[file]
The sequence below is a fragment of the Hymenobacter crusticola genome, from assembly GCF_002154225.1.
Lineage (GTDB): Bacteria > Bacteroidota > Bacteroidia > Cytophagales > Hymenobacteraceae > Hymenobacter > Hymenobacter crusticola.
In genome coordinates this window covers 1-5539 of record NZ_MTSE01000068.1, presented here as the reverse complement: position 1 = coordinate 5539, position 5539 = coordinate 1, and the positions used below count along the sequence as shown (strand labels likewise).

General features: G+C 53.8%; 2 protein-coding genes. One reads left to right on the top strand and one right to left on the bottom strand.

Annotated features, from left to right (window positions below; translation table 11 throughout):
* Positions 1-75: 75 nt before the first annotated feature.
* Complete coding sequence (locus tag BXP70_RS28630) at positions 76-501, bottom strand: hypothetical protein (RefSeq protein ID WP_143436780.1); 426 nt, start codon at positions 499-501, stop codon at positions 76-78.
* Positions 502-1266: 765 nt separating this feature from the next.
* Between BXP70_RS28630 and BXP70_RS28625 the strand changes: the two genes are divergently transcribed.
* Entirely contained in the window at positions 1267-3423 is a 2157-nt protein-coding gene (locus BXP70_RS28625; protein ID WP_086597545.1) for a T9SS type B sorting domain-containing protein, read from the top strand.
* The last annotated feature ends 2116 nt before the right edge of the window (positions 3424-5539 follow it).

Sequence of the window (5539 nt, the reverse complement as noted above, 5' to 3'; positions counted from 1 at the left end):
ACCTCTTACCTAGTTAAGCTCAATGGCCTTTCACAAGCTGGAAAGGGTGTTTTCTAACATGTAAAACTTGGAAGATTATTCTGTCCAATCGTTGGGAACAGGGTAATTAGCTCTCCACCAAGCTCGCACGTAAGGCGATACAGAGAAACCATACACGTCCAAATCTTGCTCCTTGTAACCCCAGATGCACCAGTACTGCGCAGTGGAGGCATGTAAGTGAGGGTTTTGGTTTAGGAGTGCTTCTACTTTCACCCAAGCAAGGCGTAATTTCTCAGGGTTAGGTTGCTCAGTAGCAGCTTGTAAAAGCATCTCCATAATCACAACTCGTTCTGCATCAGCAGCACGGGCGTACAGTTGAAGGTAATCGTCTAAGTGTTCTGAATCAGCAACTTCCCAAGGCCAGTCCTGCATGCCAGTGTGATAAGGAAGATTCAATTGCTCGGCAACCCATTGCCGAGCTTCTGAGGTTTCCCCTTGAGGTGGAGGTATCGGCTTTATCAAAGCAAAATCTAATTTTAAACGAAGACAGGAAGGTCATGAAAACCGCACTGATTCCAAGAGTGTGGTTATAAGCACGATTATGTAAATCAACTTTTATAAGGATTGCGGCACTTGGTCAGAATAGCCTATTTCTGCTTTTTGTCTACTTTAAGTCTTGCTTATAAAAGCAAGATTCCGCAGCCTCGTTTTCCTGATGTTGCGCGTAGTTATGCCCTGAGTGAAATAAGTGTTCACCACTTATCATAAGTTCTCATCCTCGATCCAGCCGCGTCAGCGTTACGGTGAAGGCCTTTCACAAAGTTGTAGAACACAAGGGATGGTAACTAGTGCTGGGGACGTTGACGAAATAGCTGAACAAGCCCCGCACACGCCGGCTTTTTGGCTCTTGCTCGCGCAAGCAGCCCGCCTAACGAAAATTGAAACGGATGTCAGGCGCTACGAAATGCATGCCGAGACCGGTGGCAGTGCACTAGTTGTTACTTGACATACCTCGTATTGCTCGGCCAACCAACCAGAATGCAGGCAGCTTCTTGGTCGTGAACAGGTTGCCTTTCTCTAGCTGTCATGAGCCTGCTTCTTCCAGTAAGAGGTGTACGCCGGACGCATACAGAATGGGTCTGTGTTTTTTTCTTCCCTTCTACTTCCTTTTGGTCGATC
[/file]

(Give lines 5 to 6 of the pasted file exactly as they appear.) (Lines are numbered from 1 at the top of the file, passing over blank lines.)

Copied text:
Annotated features, from left to right (window positions below; translation table 11 throughout):
* Positions 1-75: 75 nt before the first annotated feature.